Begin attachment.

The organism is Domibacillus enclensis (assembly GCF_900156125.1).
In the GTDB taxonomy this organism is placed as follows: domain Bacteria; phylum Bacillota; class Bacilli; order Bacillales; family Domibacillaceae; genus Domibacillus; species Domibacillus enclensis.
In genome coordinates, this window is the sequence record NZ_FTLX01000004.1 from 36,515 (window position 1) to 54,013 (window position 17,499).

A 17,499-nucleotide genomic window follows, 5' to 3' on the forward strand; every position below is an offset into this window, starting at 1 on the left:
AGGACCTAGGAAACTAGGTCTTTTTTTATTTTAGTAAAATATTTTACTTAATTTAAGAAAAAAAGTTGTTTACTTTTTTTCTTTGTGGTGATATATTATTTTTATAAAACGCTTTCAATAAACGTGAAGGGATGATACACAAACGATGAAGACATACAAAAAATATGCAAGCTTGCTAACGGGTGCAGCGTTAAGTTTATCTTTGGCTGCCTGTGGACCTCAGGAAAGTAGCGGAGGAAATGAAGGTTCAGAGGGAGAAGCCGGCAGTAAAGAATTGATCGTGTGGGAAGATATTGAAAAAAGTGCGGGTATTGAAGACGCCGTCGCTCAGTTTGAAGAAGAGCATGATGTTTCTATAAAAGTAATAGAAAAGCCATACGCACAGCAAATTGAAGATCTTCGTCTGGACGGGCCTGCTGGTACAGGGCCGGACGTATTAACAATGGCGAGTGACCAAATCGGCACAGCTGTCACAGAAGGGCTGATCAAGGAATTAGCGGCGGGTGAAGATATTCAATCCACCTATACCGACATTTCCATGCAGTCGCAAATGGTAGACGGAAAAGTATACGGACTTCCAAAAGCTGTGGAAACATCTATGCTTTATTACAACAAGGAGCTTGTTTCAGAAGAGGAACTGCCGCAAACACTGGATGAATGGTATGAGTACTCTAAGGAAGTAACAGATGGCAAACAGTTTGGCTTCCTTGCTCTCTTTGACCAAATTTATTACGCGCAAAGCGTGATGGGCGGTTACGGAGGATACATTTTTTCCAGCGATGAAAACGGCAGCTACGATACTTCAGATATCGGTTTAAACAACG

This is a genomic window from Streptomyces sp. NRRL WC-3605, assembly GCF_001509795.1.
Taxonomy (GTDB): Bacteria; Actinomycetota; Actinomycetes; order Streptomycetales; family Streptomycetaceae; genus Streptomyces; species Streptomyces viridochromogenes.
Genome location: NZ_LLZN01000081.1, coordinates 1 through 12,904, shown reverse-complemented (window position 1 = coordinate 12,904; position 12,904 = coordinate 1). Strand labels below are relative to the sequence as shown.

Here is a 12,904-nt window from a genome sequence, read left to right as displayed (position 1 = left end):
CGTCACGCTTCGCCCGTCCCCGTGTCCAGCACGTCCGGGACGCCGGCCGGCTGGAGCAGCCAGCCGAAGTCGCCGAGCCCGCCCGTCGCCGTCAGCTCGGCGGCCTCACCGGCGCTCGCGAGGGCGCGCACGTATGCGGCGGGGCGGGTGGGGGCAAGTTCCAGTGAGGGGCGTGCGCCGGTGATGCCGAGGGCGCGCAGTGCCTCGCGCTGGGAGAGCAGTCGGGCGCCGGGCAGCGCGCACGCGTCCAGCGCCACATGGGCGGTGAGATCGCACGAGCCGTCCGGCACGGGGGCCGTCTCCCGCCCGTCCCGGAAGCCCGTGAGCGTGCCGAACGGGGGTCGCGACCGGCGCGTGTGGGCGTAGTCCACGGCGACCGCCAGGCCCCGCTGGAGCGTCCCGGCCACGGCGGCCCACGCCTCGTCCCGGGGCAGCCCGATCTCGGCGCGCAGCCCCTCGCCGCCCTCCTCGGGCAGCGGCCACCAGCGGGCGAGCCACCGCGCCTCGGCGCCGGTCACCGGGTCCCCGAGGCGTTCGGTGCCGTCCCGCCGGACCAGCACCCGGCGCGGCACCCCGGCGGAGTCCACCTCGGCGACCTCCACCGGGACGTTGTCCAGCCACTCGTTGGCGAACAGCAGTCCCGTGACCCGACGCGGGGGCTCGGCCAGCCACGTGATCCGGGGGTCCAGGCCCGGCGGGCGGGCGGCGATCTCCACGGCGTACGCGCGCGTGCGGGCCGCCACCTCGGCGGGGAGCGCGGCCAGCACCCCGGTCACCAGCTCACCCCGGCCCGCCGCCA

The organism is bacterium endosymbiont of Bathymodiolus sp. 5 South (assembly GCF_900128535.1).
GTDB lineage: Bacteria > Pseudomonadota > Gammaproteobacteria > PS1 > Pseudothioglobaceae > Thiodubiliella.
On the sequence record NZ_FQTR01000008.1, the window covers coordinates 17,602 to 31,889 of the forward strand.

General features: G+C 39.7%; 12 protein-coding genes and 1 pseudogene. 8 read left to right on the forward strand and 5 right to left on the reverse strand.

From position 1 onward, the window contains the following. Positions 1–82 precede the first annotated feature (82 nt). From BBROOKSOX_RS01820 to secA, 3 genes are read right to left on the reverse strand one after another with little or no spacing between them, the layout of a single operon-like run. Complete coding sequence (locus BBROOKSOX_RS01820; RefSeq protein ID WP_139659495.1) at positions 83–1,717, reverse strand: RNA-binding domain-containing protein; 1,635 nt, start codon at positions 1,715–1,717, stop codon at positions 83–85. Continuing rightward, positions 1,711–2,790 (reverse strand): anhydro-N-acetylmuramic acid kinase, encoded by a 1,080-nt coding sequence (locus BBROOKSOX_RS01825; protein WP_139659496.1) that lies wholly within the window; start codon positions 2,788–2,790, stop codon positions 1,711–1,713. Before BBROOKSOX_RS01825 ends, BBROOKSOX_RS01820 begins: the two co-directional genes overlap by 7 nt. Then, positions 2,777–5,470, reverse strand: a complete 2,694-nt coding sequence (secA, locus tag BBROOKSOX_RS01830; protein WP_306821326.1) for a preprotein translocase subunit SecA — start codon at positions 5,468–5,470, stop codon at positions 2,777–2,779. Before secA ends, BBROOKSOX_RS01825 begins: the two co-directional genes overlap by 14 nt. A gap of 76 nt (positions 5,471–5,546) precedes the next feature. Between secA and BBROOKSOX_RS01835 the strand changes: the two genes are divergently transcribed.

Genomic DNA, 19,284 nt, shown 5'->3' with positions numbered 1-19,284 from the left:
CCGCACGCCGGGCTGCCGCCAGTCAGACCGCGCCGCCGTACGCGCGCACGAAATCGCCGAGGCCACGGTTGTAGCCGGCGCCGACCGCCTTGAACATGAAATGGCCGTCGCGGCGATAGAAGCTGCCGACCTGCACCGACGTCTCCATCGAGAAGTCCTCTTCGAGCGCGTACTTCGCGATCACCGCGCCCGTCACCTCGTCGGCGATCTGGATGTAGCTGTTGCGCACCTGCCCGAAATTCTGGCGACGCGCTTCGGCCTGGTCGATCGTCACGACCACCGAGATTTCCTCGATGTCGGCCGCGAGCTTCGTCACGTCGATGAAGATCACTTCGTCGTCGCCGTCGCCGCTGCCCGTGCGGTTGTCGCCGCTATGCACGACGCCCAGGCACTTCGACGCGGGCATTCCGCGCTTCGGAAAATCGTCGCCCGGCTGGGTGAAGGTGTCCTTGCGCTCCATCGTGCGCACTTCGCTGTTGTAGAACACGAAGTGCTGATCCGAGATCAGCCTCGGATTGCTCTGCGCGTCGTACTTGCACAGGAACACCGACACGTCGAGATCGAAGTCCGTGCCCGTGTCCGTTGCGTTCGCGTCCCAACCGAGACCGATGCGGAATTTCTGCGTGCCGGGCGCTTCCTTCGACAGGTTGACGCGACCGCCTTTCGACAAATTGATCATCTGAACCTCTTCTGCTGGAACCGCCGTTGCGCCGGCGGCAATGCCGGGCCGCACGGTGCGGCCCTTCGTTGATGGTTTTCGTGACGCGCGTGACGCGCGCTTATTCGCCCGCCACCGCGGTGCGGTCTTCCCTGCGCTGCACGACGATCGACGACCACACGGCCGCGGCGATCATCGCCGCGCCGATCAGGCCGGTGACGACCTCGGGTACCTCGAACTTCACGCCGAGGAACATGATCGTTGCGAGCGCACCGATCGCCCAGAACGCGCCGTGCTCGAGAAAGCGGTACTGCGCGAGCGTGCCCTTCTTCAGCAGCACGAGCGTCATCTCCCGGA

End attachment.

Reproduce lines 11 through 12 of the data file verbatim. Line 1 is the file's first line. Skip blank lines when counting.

The organism is bacterium endosymbiont of Bathymodiolus sp. 5 South (assembly GCF_900128535.1).
GTDB lineage: Bacteria > Pseudomonadota > Gammaproteobacteria > PS1 > Pseudothioglobaceae > Thiodubiliella.